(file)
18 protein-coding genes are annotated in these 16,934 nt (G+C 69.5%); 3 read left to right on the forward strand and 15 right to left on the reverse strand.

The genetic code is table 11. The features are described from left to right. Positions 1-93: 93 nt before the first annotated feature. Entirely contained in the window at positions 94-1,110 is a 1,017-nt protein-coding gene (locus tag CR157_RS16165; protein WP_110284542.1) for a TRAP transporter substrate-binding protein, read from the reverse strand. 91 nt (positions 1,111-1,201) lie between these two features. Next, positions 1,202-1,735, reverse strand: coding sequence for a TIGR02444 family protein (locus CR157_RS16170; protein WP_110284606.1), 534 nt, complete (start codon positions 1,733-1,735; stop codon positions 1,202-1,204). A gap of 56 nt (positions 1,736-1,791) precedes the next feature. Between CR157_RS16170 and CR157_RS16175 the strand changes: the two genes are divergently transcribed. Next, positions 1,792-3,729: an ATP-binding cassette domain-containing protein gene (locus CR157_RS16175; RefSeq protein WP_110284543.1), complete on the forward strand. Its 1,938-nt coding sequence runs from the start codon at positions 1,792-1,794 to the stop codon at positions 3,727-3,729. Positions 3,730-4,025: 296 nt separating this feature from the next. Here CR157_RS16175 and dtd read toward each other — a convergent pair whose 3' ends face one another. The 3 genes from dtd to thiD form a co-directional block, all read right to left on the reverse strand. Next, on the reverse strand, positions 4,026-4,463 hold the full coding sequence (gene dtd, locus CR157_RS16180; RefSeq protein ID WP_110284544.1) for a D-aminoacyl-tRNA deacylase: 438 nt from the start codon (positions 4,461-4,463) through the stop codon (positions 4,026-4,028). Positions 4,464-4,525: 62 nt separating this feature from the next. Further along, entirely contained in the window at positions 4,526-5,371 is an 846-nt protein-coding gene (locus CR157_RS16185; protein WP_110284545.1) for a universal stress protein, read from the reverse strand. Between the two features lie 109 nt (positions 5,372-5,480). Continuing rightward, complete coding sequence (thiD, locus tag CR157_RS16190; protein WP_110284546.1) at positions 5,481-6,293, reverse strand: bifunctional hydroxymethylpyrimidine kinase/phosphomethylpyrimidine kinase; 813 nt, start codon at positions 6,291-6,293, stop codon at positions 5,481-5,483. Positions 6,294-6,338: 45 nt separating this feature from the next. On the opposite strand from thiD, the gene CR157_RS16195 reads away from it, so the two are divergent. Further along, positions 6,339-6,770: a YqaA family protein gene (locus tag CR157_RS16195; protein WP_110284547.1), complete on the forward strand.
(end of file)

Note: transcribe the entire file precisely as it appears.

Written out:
18 protein-coding genes are annotated in these 16,934 nt (G+C 69.5%); 3 read left to right on the forward strand and 15 right to left on the reverse strand.

The genetic code is table 11. The features are described from left to right. Positions 1-93: 93 nt before the first annotated feature. Entirely contained in the window at positions 94-1,110 is a 1,017-nt protein-coding gene (locus tag CR157_RS16165; protein WP_110284542.1) for a TRAP transporter substrate-binding protein, read from the reverse strand. 91 nt (positions 1,111-1,201) lie between these two features. Next, positions 1,202-1,735, reverse strand: coding sequence for a TIGR02444 family protein (locus CR157_RS16170; protein WP_110284606.1), 534 nt, complete (start codon positions 1,733-1,735; stop codon positions 1,202-1,204). A gap of 56 nt (positions 1,736-1,791) precedes the next feature. Between CR157_RS16170 and CR157_RS16175 the strand changes: the two genes are divergently transcribed. Next, positions 1,792-3,729: an ATP-binding cassette domain-containing protein gene (locus CR157_RS16175; RefSeq protein WP_110284543.1), complete on the forward strand. Its 1,938-nt coding sequence runs from the start codon at positions 1,792-1,794 to the stop codon at positions 3,727-3,729. Positions 3,730-4,025: 296 nt separating this feature from the next. Here CR157_RS16175 and dtd read toward each other — a convergent pair whose 3' ends face one another. The 3 genes from dtd to thiD form a co-directional block, all read right to left on the reverse strand. Next, on the reverse strand, positions 4,026-4,463 hold the full coding sequence (gene dtd, locus CR157_RS16180; RefSeq protein ID WP_110284544.1) for a D-aminoacyl-tRNA deacylase: 438 nt from the start codon (positions 4,461-4,463) through the stop codon (positions 4,026-4,028). Positions 4,464-4,525: 62 nt separating this feature from the next. Further along, entirely contained in the window at positions 4,526-5,371 is an 846-nt protein-coding gene (locus CR157_RS16185; protein WP_110284545.1) for a universal stress protein, read from the reverse strand. Between the two features lie 109 nt (positions 5,372-5,480). Continuing rightward, complete coding sequence (thiD, locus tag CR157_RS16190; protein WP_110284546.1) at positions 5,481-6,293, reverse strand: bifunctional hydroxymethylpyrimidine kinase/phosphomethylpyrimidine kinase; 813 nt, start codon at positions 6,291-6,293, stop codon at positions 5,481-5,483. Positions 6,294-6,338: 45 nt separating this feature from the next. On the opposite strand from thiD, the gene CR157_RS16195 reads away from it, so the two are divergent. Further along, positions 6,339-6,770: a YqaA family protein gene (locus tag CR157_RS16195; protein WP_110284547.1), complete on the forward strand.